Before the co-op joined SmartFish in 2019, Coronado dealt with at least two middlemen—one in Tijuana and one in California—who bought the group’s catch. He knew the goods would shuffle about a lot before reaching a shelf or plate, but a fisherman’s main concern is simply moving stock off the dock.
The Byzantine global distribution of seafood resembles a bizarre game of cold potato: Unable to hold their catches on ice indefinitely, fishermen are beholden to third parties who can wait for ideal market conditions to unload inventory. While distributors can stockpile frozen supplies of mahi-mahi for months or even years, folks like Coronado must often accept low prices simply to unload their perishables. Some 27 percent of fish gets lost, discarded, or wasted before it can reach the consumer, according to the Food and Agriculture Organization of the United Nations. In Mexico, some “fishers catch high-quality wild seafood, but with poor handling, it turns into sunbaked rotten mash,” says Cecilia Blasco, executive director of SmartFish, which partners with five cooperatives around the Baja peninsula.
Blasco estimates that in a conventional supply chain, up to 12 different parties might touch a yellowtail on its way to the consumer from Guaymas. Typically, fishermen offload their catch to a local entrepreneur, who takes it to the closest town and sells it to a small aggregator; from there, buyers from larger markets in Mexico City or Guadalajara purchase high-value species—all before the goods reach a distributor or exporter. Buyers at every stage command a cut, and those doing the actual fishing in western Mexico usually receive only 18–20 percent of the final price.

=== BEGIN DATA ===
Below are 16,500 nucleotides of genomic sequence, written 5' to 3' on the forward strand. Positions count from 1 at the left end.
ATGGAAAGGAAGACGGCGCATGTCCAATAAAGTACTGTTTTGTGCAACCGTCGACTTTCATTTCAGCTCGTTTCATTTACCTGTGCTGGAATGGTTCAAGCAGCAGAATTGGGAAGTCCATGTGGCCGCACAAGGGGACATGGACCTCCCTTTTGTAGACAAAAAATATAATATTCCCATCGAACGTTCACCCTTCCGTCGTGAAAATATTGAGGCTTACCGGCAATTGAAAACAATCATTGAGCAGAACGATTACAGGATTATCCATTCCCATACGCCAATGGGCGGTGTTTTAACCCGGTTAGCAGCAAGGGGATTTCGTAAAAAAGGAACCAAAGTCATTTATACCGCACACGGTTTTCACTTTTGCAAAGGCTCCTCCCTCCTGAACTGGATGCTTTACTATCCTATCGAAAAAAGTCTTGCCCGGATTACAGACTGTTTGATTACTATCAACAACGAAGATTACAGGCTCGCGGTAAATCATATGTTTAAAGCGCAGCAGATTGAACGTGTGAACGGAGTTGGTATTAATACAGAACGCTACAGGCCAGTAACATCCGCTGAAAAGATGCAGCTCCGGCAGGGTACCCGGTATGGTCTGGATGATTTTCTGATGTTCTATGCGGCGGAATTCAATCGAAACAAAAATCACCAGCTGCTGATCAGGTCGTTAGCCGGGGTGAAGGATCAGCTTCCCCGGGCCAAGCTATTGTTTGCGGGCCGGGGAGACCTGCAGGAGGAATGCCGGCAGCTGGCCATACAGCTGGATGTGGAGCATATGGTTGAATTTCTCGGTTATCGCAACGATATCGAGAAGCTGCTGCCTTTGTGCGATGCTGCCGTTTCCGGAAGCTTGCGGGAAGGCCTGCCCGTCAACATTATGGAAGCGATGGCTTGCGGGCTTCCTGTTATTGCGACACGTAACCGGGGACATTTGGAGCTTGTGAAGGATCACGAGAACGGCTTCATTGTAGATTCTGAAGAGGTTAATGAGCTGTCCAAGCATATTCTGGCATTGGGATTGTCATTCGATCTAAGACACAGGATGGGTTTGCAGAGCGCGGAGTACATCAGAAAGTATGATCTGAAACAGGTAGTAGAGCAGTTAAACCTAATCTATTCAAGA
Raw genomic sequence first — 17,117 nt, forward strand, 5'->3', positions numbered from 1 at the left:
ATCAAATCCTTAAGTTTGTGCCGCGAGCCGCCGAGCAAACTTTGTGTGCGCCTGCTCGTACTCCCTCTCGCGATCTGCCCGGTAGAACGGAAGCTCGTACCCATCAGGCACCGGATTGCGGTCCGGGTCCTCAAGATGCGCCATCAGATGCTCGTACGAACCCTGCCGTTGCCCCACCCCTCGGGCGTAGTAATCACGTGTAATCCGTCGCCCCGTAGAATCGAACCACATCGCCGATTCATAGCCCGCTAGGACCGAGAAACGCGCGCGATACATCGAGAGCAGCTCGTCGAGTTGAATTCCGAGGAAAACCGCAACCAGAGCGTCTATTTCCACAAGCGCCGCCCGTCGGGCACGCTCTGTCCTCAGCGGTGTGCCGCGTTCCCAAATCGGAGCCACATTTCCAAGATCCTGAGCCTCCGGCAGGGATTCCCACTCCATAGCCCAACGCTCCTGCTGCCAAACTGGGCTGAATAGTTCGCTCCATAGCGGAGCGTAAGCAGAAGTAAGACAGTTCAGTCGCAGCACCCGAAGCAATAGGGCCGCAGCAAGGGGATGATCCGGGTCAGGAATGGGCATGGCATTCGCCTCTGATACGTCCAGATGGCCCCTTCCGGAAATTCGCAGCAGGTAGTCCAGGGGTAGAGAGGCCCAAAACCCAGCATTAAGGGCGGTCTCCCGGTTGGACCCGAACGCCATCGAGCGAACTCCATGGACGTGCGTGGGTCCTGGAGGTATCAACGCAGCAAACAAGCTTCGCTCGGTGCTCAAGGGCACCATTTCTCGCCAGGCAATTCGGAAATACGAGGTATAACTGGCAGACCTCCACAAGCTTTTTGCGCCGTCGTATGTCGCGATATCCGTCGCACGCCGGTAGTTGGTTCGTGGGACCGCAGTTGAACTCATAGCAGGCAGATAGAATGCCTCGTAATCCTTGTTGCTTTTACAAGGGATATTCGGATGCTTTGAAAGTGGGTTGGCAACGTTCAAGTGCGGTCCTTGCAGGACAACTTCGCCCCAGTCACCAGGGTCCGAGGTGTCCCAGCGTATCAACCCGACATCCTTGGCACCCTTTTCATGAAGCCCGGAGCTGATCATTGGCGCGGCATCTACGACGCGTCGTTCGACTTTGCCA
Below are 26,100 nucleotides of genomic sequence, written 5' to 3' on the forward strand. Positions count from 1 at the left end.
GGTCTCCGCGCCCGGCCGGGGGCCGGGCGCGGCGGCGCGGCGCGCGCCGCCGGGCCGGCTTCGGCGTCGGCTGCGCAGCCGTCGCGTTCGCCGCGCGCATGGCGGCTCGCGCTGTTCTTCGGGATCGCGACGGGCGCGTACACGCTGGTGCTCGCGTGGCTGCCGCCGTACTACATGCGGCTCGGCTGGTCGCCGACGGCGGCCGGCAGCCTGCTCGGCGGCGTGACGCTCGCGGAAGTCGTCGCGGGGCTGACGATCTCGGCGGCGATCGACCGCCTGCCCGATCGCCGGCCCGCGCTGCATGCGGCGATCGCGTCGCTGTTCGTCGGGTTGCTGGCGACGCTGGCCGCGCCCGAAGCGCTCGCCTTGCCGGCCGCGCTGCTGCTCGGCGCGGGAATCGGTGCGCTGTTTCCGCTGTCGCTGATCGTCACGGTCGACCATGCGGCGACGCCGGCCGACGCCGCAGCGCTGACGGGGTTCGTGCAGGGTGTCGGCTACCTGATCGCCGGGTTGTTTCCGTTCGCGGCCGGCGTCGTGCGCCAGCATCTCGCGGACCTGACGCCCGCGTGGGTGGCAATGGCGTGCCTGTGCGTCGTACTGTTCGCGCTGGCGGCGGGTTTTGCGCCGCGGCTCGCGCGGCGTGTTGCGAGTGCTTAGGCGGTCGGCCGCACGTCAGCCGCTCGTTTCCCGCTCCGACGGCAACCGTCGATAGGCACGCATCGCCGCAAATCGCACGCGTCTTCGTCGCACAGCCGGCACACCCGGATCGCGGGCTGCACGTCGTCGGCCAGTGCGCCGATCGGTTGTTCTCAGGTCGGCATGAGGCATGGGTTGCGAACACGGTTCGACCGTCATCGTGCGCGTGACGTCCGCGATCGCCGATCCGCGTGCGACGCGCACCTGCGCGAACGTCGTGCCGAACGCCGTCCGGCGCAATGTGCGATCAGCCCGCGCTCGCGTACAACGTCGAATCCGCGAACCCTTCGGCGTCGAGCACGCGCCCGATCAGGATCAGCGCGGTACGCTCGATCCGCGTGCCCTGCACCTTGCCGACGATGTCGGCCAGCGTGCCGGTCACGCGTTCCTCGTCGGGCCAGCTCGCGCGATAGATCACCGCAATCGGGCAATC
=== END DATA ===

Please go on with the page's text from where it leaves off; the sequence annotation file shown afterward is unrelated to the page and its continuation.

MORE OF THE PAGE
Shady practices on larger vessels further disadvantage the little guys. One of the most common schemes: Refrigerated cargo vessels, called “reefers,” stay in international waters, which allows them to circumvent regulations if, say, they aggregate legal and illegal fare from multiple smaller crafts. (The practice is most prevalent off the coasts of Russia and West Africa and in the South Indian Ocean and the equatorial Pacific Ocean.) In effect, they’re laundering the catch.
Because all fish looks more or less the same once it reaches the shelf, it’s easy to hide ill-gotten goods. Even a fillet marked “wild caught” at the grocer might not be what it seems. A 2019 report from nonprofit conservation organization Oceana DNA tested more than 400 samples from 250 stores across the US and found that 20 percent of labels misidentified things like species and origin. Worse yet, a 2015 investigation by the Associated Press revealed that some fish on Walmart and Kroger shelves had been caught by forced labor.